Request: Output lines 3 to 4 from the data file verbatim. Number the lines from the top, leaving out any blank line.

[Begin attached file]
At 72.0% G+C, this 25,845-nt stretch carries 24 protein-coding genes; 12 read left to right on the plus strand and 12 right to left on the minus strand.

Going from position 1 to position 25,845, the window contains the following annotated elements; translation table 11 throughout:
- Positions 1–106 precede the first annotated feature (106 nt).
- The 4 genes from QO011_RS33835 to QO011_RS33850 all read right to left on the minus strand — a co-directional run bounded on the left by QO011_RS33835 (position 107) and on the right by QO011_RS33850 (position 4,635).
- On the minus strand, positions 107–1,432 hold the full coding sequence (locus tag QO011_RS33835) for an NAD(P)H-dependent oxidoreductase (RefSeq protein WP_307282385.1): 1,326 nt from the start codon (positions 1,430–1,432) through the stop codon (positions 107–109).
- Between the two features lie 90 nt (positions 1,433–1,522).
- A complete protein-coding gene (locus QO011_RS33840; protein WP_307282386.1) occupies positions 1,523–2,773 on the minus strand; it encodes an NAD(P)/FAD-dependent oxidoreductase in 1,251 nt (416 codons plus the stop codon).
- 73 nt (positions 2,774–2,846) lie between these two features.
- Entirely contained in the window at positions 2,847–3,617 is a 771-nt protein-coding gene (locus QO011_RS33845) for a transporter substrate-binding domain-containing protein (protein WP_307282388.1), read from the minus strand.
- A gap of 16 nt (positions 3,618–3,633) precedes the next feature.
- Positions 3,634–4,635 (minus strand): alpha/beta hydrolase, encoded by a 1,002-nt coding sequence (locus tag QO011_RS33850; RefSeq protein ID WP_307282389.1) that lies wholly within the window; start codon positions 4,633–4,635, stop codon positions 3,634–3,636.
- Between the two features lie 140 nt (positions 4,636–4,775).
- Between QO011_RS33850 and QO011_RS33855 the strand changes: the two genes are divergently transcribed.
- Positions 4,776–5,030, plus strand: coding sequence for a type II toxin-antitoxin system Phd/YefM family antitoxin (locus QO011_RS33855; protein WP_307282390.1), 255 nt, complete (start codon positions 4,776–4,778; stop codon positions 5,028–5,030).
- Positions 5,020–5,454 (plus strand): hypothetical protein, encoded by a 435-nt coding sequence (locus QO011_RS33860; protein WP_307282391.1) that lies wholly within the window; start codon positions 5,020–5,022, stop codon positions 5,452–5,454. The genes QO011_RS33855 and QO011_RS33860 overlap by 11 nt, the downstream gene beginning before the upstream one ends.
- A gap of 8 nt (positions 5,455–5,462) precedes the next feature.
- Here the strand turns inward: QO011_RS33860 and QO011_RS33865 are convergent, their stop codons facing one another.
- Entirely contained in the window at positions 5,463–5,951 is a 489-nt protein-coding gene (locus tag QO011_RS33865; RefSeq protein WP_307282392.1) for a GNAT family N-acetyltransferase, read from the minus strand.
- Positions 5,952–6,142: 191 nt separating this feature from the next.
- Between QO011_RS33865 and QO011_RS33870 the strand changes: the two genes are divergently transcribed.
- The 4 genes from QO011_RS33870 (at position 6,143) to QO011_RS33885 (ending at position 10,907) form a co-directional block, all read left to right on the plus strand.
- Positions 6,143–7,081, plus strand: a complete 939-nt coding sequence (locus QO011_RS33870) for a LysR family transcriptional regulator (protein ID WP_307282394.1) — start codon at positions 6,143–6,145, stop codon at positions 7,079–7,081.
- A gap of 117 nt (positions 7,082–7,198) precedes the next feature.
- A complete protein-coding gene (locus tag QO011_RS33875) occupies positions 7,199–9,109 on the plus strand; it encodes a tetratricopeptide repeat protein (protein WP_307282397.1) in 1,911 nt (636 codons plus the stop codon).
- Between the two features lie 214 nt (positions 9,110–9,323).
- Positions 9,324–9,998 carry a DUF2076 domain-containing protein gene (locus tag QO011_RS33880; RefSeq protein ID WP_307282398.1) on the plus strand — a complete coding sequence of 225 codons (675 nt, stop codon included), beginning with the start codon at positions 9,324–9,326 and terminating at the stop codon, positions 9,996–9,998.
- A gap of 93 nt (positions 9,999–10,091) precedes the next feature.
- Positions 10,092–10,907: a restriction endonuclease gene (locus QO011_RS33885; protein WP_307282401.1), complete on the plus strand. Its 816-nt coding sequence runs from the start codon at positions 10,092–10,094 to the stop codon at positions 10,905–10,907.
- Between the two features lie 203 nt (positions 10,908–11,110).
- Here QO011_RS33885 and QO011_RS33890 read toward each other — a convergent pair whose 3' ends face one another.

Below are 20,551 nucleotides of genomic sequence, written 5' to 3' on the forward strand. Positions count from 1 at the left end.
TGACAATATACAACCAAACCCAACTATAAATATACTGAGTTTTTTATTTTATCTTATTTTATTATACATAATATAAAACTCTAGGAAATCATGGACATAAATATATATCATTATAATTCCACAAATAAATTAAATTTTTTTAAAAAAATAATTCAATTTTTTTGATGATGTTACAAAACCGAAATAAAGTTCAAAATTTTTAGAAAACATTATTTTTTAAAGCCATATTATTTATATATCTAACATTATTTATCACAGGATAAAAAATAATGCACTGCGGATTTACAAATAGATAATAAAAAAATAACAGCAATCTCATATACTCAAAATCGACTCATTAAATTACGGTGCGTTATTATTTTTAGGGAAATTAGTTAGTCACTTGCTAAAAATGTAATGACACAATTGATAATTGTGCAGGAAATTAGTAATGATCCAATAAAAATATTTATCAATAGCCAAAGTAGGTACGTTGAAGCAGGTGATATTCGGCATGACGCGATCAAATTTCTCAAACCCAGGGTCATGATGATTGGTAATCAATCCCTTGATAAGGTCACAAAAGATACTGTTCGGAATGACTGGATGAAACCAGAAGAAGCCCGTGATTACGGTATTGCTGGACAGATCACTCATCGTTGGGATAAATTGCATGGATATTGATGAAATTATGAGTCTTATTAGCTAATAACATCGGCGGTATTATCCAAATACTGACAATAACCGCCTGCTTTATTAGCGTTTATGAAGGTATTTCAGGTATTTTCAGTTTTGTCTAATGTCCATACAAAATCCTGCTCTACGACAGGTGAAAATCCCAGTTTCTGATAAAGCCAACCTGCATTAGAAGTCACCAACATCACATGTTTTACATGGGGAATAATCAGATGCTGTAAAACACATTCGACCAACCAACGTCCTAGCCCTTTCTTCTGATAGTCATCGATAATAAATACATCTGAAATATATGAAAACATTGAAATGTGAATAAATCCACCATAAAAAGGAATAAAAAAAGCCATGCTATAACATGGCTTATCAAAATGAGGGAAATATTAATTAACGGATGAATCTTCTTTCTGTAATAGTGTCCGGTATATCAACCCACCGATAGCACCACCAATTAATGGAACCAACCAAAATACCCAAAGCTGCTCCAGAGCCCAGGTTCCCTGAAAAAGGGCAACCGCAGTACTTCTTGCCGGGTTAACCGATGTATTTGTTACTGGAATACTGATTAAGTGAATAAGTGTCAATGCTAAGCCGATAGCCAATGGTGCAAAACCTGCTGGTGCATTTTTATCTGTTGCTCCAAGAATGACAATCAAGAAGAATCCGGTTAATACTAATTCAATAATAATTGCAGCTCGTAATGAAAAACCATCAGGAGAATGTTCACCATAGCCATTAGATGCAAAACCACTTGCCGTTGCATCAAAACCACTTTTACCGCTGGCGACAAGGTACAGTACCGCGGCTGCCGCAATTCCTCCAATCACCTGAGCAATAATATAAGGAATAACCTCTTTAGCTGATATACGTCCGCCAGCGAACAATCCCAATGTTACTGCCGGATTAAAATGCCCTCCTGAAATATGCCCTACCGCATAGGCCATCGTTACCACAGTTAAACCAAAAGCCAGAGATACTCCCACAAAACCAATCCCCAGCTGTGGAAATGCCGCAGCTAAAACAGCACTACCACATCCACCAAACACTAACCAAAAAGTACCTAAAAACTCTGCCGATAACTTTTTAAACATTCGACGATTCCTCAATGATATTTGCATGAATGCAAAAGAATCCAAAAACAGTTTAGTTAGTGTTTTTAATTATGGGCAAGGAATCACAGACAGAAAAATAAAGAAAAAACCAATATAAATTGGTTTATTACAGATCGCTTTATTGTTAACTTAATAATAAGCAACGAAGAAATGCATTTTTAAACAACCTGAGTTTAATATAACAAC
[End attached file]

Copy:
- Positions 1–106 precede the first annotated feature (106 nt).
- The 4 genes from QO011_RS33835 to QO011_RS33850 all read right to left on the minus strand — a co-directional run bounded on the left by QO011_RS33835 (position 107) and on the right by QO011_RS33850 (position 4,635).